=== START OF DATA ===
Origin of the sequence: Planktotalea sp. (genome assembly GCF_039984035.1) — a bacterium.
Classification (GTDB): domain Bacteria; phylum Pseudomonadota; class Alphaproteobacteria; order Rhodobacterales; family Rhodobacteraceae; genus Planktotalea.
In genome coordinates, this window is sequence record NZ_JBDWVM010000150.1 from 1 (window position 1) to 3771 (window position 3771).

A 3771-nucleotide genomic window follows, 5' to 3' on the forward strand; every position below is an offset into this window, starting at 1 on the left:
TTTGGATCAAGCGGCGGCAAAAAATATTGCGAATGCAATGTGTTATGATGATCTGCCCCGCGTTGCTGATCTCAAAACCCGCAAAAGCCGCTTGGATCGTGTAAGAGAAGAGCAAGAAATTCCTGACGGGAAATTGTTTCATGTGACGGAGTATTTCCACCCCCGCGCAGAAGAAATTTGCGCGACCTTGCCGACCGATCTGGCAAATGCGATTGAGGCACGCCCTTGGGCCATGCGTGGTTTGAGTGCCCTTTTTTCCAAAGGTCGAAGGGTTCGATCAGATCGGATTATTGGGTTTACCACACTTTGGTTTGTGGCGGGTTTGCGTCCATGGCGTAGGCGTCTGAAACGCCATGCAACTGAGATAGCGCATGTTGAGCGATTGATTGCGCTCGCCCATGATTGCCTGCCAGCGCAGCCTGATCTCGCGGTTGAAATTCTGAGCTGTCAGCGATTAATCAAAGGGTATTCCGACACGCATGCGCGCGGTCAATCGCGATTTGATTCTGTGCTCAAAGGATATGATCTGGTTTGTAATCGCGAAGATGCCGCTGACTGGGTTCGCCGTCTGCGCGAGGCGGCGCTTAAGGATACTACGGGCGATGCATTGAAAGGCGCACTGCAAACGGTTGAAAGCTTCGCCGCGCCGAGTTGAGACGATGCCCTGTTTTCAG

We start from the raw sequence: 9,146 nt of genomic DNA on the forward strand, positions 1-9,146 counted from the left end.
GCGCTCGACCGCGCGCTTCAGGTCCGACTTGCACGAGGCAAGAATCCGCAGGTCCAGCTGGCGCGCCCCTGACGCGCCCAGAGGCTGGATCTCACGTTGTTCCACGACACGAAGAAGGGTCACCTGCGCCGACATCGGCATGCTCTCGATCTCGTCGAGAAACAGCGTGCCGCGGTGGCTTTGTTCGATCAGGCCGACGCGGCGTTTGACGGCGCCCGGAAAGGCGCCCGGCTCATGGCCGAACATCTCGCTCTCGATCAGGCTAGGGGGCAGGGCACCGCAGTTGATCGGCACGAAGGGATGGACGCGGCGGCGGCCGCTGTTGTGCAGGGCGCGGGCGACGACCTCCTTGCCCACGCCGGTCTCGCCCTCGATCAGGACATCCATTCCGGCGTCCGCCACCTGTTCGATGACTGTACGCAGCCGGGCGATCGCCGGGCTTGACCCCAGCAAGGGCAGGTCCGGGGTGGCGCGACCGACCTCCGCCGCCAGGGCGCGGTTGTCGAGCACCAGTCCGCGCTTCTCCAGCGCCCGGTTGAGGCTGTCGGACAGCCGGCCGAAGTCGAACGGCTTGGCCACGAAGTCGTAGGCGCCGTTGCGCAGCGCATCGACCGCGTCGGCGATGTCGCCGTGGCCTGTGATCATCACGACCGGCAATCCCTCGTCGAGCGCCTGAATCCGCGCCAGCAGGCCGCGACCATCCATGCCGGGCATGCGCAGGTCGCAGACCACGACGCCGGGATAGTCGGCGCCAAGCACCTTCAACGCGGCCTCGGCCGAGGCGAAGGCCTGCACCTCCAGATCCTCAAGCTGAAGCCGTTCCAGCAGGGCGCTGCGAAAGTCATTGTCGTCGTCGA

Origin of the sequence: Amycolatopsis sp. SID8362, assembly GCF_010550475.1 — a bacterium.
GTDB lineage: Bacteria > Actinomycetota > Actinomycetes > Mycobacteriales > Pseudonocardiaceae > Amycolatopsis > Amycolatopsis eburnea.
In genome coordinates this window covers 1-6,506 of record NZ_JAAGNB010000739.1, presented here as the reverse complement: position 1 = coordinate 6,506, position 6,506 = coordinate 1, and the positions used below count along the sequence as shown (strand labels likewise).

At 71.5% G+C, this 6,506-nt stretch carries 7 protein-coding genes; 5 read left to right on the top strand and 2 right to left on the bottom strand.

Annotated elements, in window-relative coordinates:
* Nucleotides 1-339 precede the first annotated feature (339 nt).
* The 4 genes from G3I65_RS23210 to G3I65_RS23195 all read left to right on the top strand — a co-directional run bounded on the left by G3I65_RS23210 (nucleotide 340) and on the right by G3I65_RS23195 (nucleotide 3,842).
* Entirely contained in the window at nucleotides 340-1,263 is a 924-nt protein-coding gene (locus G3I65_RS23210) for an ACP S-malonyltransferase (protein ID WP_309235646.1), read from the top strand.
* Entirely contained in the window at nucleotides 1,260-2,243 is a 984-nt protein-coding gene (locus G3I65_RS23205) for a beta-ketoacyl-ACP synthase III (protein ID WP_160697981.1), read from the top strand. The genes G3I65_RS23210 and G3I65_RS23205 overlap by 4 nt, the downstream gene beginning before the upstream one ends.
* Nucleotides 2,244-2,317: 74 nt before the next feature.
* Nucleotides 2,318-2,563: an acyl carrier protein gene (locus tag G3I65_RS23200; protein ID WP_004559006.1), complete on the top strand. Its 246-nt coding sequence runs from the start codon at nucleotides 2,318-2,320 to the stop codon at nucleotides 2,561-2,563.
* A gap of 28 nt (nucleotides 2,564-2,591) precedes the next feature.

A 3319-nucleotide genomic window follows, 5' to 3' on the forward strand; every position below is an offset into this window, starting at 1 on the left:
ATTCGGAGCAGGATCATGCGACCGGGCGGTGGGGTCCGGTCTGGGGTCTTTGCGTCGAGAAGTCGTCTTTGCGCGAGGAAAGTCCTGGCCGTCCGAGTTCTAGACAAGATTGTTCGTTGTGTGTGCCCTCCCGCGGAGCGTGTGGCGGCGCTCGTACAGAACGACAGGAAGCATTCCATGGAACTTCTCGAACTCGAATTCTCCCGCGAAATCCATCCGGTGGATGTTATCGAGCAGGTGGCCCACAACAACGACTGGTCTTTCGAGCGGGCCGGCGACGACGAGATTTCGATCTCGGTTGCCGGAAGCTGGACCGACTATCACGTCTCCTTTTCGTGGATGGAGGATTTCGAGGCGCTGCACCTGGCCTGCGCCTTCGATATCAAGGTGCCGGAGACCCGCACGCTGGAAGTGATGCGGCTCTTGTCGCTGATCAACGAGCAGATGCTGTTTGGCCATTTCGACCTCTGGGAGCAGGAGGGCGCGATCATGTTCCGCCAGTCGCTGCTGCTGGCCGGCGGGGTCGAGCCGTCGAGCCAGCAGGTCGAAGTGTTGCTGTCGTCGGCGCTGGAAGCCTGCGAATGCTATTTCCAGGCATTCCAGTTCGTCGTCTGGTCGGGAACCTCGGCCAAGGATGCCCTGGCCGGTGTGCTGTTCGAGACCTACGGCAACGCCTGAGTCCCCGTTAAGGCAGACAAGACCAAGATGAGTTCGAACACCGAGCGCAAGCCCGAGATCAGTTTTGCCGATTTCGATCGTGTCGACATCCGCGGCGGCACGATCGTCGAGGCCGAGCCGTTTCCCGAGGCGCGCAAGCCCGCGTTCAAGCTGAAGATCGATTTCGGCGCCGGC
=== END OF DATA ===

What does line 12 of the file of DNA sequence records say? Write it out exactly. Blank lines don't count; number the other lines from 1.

Annotated elements, in window-relative coordinates: